Sediment washed down from eroding hillsides and riverbanks is believed to be having an impact on the water and marine life of harbours and estuaries. In the South Island, the loss of reef sponges, kelp forests, weed beds, and the disappearance of fish nursery grounds has been linked to increased coastal sedimentation (Royal Society of New Zealand, 1993). The disappearance of seagrasses in harbours and estuaries has also been attributed to declining water clarity, which is caused by sedimentation (Turner, 1995).

Deforestation by early Māori communities appears to have led to a three- or four-fold increase in estuarine sedimentation in some areas (Hume and McGlone, 1986). Modern patterns of land use have continued the process. In the past hundred years, intertidal sediments have been accumulating at a rate of 36 millimetres per year in sandy estuaries (e.g. Nelson Haven, Pauatahanui Inlet, and Tairua Harbour) and 2-5 mm per year in muddy ones (e.g. Waitemata and Manukau Harbours) (Burns et al., 1990). This amounts to a sediment layer 20-60 cm deep deposited in our estuaries.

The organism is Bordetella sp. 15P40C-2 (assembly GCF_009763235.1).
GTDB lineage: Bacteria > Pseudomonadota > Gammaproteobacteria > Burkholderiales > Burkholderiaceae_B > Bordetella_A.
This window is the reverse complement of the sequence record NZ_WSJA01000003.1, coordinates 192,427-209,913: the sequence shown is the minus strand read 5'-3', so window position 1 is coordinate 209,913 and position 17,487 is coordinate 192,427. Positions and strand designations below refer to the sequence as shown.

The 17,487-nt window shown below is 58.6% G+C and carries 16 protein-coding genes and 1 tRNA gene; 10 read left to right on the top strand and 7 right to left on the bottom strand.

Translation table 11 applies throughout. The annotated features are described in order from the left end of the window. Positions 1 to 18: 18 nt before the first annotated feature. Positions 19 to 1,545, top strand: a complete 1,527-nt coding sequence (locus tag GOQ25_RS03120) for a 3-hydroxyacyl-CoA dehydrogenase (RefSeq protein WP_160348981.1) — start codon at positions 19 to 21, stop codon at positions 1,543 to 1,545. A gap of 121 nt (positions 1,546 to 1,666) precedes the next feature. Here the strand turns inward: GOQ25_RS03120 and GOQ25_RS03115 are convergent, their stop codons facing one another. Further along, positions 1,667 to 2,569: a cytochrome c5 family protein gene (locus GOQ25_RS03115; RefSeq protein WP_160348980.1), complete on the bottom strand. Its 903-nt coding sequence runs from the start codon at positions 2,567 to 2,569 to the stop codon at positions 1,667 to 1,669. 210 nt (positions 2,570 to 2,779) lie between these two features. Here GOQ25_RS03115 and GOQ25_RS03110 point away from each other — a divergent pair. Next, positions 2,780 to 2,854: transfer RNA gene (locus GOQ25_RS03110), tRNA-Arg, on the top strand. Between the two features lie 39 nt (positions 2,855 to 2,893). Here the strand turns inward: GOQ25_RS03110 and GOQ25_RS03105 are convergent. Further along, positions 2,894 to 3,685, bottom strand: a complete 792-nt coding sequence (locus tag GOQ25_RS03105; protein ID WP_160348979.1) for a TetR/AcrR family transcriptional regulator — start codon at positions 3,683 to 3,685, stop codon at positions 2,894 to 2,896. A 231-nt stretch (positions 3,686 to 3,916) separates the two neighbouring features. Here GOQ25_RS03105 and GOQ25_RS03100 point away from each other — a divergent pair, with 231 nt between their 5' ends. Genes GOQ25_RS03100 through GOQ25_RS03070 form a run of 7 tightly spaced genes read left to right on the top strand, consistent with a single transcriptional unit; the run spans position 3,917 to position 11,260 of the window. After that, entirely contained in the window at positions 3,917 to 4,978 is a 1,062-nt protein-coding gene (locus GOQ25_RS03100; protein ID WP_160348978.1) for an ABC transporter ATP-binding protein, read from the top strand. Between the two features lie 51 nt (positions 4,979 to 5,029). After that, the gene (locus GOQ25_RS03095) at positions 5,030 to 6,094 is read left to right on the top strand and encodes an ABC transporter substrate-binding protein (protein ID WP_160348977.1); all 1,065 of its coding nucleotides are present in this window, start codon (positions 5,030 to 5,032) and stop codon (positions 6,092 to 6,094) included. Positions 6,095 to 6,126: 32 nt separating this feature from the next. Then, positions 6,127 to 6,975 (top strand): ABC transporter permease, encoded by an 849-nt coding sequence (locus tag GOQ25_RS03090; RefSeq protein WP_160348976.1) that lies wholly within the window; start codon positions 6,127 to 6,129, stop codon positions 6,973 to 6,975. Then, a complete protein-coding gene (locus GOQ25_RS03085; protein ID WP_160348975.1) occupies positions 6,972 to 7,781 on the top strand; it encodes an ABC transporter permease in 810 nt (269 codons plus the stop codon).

Another source of sediment is coastal erosion, which is also a problem in populated coastal areas because it creates a hazard for houses and roads that have been built too close to the shoreline. Although most of the coastline is static, an estimated 20 percent is eroding, while about 15 percent is extending, or accreting, into the sea (Gibb, 1984; Hicks, 1990) (Figure 7.22). The accreting areas are near river mouths where large sediment flows accumulate. The eroding areas tend to be on exposed beaches of sand and gravel with no sources of new sediment. Though largely a natural hazard, coastal erosion has been assisted in some areas by such human activities as aggregate mining of seabed, beaches and rivers, and by the removal or destabilisation of coastal foredunes. Threatened homeowners and beach communities often contribute to the problem by erecting sea walls and barriers of concrete and boulders whose reflected waves can intensify the scouring action.